1973 - when I started asking questions, like, "Why are we all dressed so funny?"

Sunday, October 25, 2015

Star Trek, Immortality and Evasive Action

The name of the German philosopher who claimed that all philosophy begins in the face of death escapes my mind. However, this particular episode (even while being the most anti-theistic I can recall) does show the limits of human development, technology and evolution. The final frontier is not space, but death:
"Who Watches the Watchers"

In one of his books Peter Kreeft notes that it is popular to equate religion, magic and superstition as opposed to reason and science. (He then argues that both science and religion are rational, while science and it's manipulative overuse [that which Neil Postman characterized as "Technopoly"]: technology, which he says is a modern version of magic, are fundamentally irrational).

In any case, the above STNG episode reveals more about the Enlightenment Soul of Gene Rodenberry than it does about the future of religion. "Who Watches the Watchers" looks at religion and preaches that men (well, sentient life) simply "evolve" out of religion into rationality and technique. Religion in this view would seem to be - at best - a kind of substitute for science which fades away once a people invents the lightbulb or, say, television.

To go where every man goes...

Despite the episode's superficial and dismissive view of religion, there is a moment rather poignant. After the proto-Vulcans have mistaken Captain Picard for "The Picard, a god," a Federation anthropolgist dies. Confronted with the stark nakedness of death, we hear this bit of dialogue:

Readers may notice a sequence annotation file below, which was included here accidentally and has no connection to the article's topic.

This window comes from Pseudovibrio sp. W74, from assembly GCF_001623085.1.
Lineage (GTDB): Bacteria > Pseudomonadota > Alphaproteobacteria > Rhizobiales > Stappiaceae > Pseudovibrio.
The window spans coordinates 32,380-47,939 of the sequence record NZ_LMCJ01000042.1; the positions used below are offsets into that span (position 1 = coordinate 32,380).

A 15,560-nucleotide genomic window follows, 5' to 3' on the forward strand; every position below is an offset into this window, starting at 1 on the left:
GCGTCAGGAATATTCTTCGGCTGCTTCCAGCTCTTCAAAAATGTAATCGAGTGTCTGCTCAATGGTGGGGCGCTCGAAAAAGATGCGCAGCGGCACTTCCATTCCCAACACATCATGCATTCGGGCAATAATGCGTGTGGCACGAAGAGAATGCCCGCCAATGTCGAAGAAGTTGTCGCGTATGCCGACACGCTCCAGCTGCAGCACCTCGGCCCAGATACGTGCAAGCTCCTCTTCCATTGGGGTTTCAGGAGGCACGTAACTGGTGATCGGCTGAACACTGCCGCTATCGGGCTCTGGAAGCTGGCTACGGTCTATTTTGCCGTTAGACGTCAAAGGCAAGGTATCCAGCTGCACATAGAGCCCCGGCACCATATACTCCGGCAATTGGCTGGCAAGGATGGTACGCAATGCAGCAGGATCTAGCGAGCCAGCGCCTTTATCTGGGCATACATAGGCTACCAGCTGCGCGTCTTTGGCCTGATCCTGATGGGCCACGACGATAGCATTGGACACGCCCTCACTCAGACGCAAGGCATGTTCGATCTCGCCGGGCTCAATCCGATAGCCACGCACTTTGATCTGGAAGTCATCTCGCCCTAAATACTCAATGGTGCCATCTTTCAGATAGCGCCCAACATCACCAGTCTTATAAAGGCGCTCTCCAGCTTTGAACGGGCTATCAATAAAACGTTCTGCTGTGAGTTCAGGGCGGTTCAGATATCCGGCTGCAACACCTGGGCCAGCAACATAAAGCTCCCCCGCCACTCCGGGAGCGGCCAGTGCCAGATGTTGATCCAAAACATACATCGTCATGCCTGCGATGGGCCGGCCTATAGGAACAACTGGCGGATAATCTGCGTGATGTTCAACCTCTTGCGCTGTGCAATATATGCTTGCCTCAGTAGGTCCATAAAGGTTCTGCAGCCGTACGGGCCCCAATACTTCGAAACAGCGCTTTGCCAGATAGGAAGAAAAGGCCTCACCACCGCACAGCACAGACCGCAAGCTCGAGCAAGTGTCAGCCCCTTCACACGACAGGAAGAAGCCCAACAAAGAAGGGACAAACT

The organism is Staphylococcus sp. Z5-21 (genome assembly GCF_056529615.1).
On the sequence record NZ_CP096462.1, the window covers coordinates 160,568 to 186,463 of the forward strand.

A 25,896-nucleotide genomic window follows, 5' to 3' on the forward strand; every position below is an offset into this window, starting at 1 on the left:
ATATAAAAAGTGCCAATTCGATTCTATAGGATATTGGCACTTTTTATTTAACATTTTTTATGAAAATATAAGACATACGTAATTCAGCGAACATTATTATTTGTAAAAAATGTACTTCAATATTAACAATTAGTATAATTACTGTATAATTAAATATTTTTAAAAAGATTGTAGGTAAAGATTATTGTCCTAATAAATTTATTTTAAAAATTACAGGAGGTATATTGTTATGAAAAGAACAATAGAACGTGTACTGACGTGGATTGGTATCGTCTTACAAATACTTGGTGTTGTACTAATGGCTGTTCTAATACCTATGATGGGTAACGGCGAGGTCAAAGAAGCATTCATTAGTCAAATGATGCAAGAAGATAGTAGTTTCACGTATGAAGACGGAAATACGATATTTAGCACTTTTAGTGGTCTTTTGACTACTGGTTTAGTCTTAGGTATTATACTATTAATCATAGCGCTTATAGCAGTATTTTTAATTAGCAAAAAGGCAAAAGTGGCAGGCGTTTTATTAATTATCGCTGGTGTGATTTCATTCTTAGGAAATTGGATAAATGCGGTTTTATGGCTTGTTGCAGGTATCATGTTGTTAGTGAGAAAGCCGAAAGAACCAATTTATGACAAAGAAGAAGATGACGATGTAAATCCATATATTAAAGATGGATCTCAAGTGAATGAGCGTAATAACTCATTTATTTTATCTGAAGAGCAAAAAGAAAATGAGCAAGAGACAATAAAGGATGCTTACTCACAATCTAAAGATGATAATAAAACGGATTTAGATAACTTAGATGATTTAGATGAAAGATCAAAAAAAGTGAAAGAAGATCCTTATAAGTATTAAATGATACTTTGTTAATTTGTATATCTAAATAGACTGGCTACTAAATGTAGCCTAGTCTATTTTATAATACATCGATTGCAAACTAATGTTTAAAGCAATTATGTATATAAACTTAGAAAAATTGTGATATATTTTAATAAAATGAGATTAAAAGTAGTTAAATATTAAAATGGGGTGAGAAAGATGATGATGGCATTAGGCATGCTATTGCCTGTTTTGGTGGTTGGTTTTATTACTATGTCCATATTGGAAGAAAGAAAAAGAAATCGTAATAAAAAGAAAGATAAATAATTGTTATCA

NURIA [the Mitakan leader]: Picard, you could not save her?
NURIA: You do have limits. You are not masters of life and death.
PICARD: No, we are not. We can cure many diseases and we can repair injuries, we can even extend life. But for all our knowledge, all our advances, we are just as mortal as you are. We're just as powerless to prevent the inevitable.
It is that mortality which calls into question the "Rodenberry Hypothesis" that humanity is always heading onward and upward toward sunlit peaks. We "do have limits" but we desire the limitless. Not merely the "Bad Infinity" of the galaxy or even the universe, but that total satisfaction without end.

I could be reading something into Patrick Stewart, but I had the distinct feeling that even he might have thought that last sentence above was incomplete. I would end it thusly: Perhaps, though, what is inevitable is not annihilation but eternity. There remains so much we don't know.... 

That would seem to me to be a more scientific view: let the question remain open.

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